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Visual Perception, Emotion, and Cognition Laboratory

Visual Perception, Emotion, and Cognition LaboratoryVisual Perception, Emotion, and Cognition Laboratory

Visual Perception, Emotion, and Cognition Laboratory



Expressing and recognizing emotion is a critical part of social interaction. While most people have no trouble discriminating extreme emotions, like exhilaration and seething rage, the facial expressions we typically encounter are more subtle, and visible for only an instant. How much about a person's internal state can we actually access in an instant? What mechanisms does the brain engage to bring fine affective distinctions to our attention? Does hearing emotional sounds change the way we see emotion?

Perceptual Integration

Groups of objects and crowds of people are nearly everywhere we look. And with only a glance, we can appreciate their collective properties (e.g. How happy is the crowd, overall? Where is that flock of geese headed?). But there is a paradox about this kind of perception. Attention and memory have limited capacity, only allowing us to see and remember information about a few things at a time. How do we overcome these bottlenecks to see the gist of a scene? What mechanisms integrate and summarize lots of visual information, all at once, allowing us to appreciate a group as a collective entity?


The world is full of redundancy. Many objects and people appear strikingly similar. Yet, somehow, we understand our world in terms of distinct categories--tall or flat, happy or neutral, walking toward me or to the side, familiar or unfamiliar? This segmentation is particularly important when viewing many things at once, allowing us find the odd-ball, or the object of our search. What visual mechanisms allow us to parse lots of similar information at once, segmenting the world into distinct categories and directing our attention toward what makes each object or person unique?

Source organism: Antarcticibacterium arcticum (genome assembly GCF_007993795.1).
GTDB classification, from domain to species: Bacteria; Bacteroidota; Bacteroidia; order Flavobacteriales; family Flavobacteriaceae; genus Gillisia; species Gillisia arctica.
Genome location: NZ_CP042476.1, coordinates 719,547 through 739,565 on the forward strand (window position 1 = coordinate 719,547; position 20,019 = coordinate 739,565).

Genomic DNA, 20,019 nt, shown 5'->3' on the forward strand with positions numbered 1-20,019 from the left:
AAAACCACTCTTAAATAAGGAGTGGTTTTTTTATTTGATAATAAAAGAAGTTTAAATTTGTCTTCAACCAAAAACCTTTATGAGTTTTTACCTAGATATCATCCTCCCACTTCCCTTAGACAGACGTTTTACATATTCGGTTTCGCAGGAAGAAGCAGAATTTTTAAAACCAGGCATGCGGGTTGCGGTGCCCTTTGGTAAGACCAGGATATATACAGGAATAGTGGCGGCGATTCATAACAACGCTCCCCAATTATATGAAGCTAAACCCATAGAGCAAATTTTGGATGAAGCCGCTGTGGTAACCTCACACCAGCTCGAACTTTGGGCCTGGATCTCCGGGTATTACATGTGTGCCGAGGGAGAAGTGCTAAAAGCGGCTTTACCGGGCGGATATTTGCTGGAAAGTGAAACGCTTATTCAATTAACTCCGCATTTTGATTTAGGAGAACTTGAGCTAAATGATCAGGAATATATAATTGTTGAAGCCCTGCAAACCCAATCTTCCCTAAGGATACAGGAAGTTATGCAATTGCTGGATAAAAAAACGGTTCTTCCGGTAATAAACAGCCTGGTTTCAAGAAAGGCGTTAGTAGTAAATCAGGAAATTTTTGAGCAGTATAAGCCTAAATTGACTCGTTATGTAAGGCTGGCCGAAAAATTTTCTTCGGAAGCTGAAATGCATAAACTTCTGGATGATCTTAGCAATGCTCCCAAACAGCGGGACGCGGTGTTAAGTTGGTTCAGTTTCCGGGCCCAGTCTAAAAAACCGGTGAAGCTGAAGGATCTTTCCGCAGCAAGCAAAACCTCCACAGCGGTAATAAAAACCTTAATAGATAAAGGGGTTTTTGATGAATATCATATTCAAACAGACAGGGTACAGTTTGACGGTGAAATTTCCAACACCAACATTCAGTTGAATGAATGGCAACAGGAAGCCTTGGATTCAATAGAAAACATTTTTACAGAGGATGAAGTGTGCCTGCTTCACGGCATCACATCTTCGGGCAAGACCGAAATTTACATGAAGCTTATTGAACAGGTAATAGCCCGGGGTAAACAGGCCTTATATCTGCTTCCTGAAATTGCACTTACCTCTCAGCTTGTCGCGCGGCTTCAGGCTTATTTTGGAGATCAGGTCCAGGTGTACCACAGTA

Perceptual Development

What is visual experience like in childhood? Many perceptual abilities take years to develop, including distinguishing objects in time and space, filtering out distracting visual information, and even remembering what has been seen. Yet, just like adults, children must navigate crowded and cluttered environments. Is the developing visual system equipped with any mechanisms for seeing many things at once? How does the ability to see the gist develop from pre-school age to adulthood? What do children actually perceive when faced with lots of visual information all at once?


Billions of bits of information arrive at the retina every moment, but only a fraction of this information reaches our awareness. That isn't to say, however, that unseen information is lost, or unimportant. Many visual processes continue even without our awareness, influencing behavior immediately, or even days later. Which visual processes require awareness and which do not? To what extent do the mechanisms of emotion recognition operate subliminally? Determining the perceptual processes that do and do not require awareness may reveal the purpose of conscious vision.